I’ve tried to keep these to a minimum along with not listening to much DMB or John Mayer. It is hard to completely do away with modern music. I can be playing Halo with my sister and her computer randomly plays an Iron and Wine song, it grabs my attention (even while beating kids down), and then it is on my iPod, along with eight of his other songs. Whatever.  Like “Passing Afternoon” for instance:

“There are sailing ships that pass all our bodies in the grass 
Springtime calls her children ’till she let’s them go at last 
And she’s chosen where to be, though she’s lost her wedding ring 
Somewhere near her misplaced jar of Bougainvillea seeds”

– Samuel Beam

Really cool song. Unconventional song structure, no real chorus. But I really like the imagery. No matter what the song is about (which I have no idea, I’m not so good at literary analysis) there are really strong graphic images in the writing. You can think, and see, whatever you want about the story. I don’t mind that I don’t fully understand because of the great imagery (I think I could be the only person on earth, outside of a horticulurist, who knows what Bougainvilleas are . . . from my candle-making days).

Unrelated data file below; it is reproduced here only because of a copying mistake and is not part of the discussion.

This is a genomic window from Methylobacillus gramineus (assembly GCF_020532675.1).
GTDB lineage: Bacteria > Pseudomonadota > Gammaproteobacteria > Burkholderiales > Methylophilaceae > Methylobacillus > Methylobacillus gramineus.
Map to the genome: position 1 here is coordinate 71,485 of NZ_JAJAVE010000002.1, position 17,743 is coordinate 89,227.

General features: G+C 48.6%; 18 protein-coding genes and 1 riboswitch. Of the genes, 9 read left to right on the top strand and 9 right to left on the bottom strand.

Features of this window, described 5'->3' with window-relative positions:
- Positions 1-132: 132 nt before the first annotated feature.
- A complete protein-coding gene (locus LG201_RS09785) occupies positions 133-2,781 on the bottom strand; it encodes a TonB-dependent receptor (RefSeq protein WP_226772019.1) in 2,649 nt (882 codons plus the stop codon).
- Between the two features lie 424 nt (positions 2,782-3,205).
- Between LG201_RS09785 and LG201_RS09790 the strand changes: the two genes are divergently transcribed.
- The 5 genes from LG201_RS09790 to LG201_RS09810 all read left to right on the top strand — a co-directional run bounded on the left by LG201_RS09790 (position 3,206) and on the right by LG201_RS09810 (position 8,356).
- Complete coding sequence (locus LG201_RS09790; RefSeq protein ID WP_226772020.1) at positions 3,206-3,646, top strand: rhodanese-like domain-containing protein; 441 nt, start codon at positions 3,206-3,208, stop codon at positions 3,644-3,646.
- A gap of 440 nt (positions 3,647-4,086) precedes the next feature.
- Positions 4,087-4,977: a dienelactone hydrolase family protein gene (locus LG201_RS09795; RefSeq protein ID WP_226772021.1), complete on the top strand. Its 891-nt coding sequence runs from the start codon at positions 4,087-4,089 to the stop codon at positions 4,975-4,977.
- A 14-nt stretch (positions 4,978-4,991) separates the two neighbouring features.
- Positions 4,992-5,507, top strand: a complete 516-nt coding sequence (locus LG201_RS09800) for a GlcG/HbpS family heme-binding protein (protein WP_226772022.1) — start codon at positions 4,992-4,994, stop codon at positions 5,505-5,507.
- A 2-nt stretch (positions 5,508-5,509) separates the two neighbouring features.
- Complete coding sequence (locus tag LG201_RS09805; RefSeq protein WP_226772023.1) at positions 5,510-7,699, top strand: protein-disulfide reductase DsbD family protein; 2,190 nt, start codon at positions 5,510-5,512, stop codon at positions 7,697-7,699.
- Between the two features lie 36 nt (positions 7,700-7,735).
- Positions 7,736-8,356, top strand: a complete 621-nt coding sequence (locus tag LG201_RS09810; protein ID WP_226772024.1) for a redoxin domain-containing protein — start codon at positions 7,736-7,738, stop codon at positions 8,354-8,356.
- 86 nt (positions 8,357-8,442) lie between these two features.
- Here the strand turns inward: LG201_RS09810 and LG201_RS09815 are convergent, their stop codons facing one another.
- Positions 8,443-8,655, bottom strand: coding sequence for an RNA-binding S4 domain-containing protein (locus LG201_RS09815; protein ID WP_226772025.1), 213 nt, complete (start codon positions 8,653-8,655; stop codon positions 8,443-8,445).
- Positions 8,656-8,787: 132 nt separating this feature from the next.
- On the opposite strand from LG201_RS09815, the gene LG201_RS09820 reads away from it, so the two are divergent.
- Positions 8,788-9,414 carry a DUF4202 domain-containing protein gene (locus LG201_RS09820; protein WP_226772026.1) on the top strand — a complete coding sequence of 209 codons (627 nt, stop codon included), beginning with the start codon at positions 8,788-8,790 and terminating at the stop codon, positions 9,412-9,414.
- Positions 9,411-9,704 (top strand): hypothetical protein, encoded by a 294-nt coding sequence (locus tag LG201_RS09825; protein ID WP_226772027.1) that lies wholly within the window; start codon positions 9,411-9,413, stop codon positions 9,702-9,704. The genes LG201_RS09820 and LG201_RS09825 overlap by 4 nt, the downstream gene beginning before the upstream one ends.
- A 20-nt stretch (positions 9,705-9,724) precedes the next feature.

Full lyrics here:

His song “Flightless Bird, American Mouth” equally as good, and weird.  Below I’m going to paste someone’s interpretation of the initial lyrics:

“This song personifies the lost American dream through the life of a “quick wet boy,” full of innocence and enthusiasm when he “[dives] too deep for coins,” and takes pride in his “plastic toys.” However, this childhood is taken when the cops, society and adulthood, force him to grow up and “cut [his] long baby hair.” When his youthful joys are taken away, he eagerly searches for the meaning of his life.”

Here is the link to the rest of the interpretation, down in the comments:

I mean, I don’t know if I get all that or even care to, I just like the way the song sounds. Maybe this person is right, maybe they’re wrong. I usually don’t even approach a song that deeply, I’m more about the “sound” then the lyrics. I also tend to take lyrics pretty literally at face value.

Until next time . . . could be next year . . . cheers.


August 20, 2008